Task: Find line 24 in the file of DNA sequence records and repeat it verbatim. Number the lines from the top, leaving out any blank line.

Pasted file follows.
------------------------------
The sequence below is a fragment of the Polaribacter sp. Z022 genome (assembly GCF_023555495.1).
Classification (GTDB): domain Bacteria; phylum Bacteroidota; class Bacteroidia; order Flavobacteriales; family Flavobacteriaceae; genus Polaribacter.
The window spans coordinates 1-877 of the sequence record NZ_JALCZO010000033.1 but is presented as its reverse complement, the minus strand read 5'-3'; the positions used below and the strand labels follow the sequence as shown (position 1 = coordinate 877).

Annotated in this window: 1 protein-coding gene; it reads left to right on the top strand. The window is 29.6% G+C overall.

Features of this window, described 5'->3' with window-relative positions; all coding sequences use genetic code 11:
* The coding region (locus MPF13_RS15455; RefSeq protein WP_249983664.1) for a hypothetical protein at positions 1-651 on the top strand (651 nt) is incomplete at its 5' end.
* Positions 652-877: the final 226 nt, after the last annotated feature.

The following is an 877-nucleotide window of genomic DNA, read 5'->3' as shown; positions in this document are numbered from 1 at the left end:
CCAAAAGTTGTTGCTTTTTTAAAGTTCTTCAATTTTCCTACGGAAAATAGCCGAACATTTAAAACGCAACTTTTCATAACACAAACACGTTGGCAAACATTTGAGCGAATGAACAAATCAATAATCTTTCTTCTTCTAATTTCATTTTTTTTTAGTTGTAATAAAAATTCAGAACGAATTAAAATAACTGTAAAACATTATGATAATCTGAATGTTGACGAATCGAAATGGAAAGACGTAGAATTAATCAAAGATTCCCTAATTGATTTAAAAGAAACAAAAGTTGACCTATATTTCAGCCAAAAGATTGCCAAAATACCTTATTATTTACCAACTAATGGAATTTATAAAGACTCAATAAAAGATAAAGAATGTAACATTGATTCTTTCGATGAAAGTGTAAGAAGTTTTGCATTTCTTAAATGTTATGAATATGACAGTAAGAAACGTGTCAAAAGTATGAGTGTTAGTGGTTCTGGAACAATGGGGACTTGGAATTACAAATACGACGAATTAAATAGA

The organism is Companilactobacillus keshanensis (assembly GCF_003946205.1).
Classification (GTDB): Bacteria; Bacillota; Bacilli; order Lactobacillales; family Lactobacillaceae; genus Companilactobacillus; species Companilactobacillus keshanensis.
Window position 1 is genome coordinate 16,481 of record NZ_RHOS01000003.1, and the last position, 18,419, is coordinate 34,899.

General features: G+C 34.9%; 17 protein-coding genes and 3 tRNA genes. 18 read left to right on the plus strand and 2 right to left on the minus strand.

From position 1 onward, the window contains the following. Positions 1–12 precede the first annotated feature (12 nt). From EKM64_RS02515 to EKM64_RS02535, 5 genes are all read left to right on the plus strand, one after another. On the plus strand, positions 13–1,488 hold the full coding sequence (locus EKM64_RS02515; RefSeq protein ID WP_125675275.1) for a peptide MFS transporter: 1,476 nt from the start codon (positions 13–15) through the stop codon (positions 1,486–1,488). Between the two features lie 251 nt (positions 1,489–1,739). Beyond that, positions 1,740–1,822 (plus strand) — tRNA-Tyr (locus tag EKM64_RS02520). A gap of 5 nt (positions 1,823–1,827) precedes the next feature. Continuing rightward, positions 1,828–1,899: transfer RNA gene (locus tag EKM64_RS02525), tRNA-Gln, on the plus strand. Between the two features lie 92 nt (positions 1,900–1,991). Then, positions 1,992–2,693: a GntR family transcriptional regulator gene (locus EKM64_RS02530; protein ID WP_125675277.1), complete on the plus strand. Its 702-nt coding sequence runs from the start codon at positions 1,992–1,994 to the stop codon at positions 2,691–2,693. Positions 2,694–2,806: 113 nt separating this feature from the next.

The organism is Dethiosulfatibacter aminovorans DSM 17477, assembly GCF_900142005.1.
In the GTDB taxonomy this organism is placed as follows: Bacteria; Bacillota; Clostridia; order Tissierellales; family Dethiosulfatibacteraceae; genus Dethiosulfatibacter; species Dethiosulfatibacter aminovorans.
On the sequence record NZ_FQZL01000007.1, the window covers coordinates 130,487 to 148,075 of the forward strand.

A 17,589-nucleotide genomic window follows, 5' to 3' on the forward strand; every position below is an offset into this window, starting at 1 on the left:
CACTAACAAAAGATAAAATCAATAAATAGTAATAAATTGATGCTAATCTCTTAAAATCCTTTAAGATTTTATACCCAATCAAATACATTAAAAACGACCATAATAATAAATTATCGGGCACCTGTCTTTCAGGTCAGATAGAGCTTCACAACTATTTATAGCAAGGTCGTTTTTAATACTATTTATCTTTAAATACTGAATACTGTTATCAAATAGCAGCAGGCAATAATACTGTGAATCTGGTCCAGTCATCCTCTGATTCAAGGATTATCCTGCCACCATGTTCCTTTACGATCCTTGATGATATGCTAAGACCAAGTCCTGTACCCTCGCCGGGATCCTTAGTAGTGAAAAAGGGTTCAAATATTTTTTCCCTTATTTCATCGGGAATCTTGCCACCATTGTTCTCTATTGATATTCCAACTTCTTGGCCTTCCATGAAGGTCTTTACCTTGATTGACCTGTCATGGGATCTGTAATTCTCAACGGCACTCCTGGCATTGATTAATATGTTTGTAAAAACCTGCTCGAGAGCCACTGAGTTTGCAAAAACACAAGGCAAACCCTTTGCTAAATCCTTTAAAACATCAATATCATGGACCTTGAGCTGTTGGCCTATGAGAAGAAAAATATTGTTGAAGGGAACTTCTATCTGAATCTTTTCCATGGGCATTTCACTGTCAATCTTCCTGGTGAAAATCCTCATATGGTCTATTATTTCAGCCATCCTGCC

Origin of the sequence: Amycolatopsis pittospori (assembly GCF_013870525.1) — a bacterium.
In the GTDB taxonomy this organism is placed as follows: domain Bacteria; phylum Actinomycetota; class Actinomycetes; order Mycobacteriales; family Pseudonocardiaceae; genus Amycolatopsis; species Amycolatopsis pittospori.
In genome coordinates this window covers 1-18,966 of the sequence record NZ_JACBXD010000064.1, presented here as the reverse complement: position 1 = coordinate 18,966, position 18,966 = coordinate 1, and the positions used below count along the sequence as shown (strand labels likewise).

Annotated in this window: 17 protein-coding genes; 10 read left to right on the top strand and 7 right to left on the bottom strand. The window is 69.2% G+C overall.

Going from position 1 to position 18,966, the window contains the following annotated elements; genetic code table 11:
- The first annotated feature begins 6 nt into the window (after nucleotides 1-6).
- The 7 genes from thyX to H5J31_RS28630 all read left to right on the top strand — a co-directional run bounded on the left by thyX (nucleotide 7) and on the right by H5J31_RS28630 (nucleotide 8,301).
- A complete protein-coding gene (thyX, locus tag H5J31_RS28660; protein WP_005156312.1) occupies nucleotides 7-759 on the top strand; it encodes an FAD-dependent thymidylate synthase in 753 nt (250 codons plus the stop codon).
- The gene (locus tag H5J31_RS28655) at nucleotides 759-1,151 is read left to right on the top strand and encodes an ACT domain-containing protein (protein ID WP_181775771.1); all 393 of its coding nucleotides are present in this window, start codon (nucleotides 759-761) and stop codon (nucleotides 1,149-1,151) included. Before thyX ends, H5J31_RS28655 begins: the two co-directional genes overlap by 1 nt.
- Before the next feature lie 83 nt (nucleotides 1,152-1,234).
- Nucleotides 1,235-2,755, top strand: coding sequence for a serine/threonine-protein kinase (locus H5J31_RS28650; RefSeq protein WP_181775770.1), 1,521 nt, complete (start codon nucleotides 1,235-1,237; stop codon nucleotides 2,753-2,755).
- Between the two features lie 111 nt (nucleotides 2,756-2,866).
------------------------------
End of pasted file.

Going from position 1 to position 18,966, the window contains the following annotated elements; genetic code table 11: